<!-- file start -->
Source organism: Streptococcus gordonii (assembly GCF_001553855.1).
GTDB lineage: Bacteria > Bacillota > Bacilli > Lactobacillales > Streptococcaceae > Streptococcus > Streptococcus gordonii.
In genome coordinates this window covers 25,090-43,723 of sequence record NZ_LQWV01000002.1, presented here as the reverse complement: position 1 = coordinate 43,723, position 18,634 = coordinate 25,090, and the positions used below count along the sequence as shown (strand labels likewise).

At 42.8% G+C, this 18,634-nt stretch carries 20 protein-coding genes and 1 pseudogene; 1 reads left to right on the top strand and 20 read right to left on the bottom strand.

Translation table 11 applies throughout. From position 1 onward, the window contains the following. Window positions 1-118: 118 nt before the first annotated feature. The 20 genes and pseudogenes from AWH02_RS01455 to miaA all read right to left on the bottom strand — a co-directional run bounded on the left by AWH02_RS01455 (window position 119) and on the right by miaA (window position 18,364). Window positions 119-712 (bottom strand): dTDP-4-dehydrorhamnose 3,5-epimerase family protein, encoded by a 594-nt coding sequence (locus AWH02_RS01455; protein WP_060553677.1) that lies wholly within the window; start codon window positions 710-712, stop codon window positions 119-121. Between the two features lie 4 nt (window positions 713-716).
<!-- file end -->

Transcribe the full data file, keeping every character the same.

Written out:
Source organism: Streptococcus gordonii (assembly GCF_001553855.1).
GTDB lineage: Bacteria > Bacillota > Bacilli > Lactobacillales > Streptococcaceae > Streptococcus > Streptococcus gordonii.
In genome coordinates this window covers 25,090-43,723 of sequence record NZ_LQWV01000002.1, presented here as the reverse complement: position 1 = coordinate 43,723, position 18,634 = coordinate 25,090, and the positions used below count along the sequence as shown (strand labels likewise).

At 42.8% G+C, this 18,634-nt stretch carries 20 protein-coding genes and 1 pseudogene; 1 reads left to right on the top strand and 20 read right to left on the bottom strand.

Translation table 11 applies throughout. From position 1 onward, the window contains the following. Window positions 1-118: 118 nt before the first annotated feature. The 20 genes and pseudogenes from AWH02_RS01455 to miaA all read right to left on the bottom strand — a co-directional run bounded on the left by AWH02_RS01455 (window position 119) and on the right by miaA (window position 18,364). Window positions 119-712 (bottom strand): dTDP-4-dehydrorhamnose 3,5-epimerase family protein, encoded by a 594-nt coding sequence (locus AWH02_RS01455; protein WP_060553677.1) that lies wholly within the window; start codon window positions 710-712, stop codon window positions 119-121. Between the two features lie 4 nt (window positions 713-716).